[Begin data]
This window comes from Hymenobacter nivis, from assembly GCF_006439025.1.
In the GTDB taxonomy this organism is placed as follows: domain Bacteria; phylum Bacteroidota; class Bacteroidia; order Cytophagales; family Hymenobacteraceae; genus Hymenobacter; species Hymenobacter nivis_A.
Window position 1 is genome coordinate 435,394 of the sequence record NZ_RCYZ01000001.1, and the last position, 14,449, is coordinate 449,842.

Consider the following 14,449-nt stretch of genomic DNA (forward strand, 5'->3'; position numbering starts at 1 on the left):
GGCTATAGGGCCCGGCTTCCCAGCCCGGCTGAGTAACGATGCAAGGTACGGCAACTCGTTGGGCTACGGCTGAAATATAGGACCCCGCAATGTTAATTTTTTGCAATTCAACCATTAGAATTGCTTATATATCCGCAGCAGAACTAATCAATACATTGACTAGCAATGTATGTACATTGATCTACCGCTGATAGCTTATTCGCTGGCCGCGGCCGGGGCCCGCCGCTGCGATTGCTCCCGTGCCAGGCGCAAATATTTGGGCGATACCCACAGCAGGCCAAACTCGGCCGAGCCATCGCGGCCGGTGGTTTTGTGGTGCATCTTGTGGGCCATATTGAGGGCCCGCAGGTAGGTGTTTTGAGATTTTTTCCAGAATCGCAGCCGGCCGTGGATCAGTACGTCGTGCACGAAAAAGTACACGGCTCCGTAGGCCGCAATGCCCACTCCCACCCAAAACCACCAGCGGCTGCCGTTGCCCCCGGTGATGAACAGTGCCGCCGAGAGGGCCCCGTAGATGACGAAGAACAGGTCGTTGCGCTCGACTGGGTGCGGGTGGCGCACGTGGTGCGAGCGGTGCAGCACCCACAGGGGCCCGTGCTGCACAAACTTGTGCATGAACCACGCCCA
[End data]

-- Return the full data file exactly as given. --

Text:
This window comes from Hymenobacter nivis, from assembly GCF_006439025.1.
In the GTDB taxonomy this organism is placed as follows: domain Bacteria; phylum Bacteroidota; class Bacteroidia; order Cytophagales; family Hymenobacteraceae; genus Hymenobacter; species Hymenobacter nivis_A.
Window position 1 is genome coordinate 435,394 of the sequence record NZ_RCYZ01000001.1, and the last position, 14,449, is coordinate 449,842.

Consider the following 14,449-nt stretch of genomic DNA (forward strand, 5'->3'; position numbering starts at 1 on the left):
GGCTATAGGGCCCGGCTTCCCAGCCCGGCTGAGTAACGATGCAAGGTACGGCAACTCGTTGGGCTACGGCTGAAATATAGGACCCCGCAATGTTAATTTTTTGCAATTCAACCATTAGAATTGCTTATATATCCGCAGCAGAACTAATCAATACATTGACTAGCAATGTATGTACATTGATCTACCGCTGATAGCTTATTCGCTGGCCGCGGCCGGGGCCCGCCGCTGCGATTGCTCCCGTGCCAGGCGCAAATATTTGGGCGATACCCACAGCAGGCCAAACTCGGCCGAGCCATCGCGGCCGGTGGTTTTGTGGTGCATCTTGTGGGCCATATTGAGGGCCCGCAGGTAGGTGTTTTGAGATTTTTTCCAGAATCGCAGCCGGCCGTGGATCAGTACGTCGTGCACGAAAAAGTACACGGCTCCGTAGGCCGCAATGCCCACTCCCACCCAAAACCACCAGCGGCTGCCGTTGCCCCCGGTGATGAACAGTGCCGCCGAGAGGGCCCCGTAGATGACGAAGAACAGGTCGTTGCGCTCGACTGGGTGCGGGTGGCGCACGTGGTGCGAGCGGTGCAGCACCCACAGGGGCCCGTGCTGCACAAACTTGTGCATGAACCACGCCCA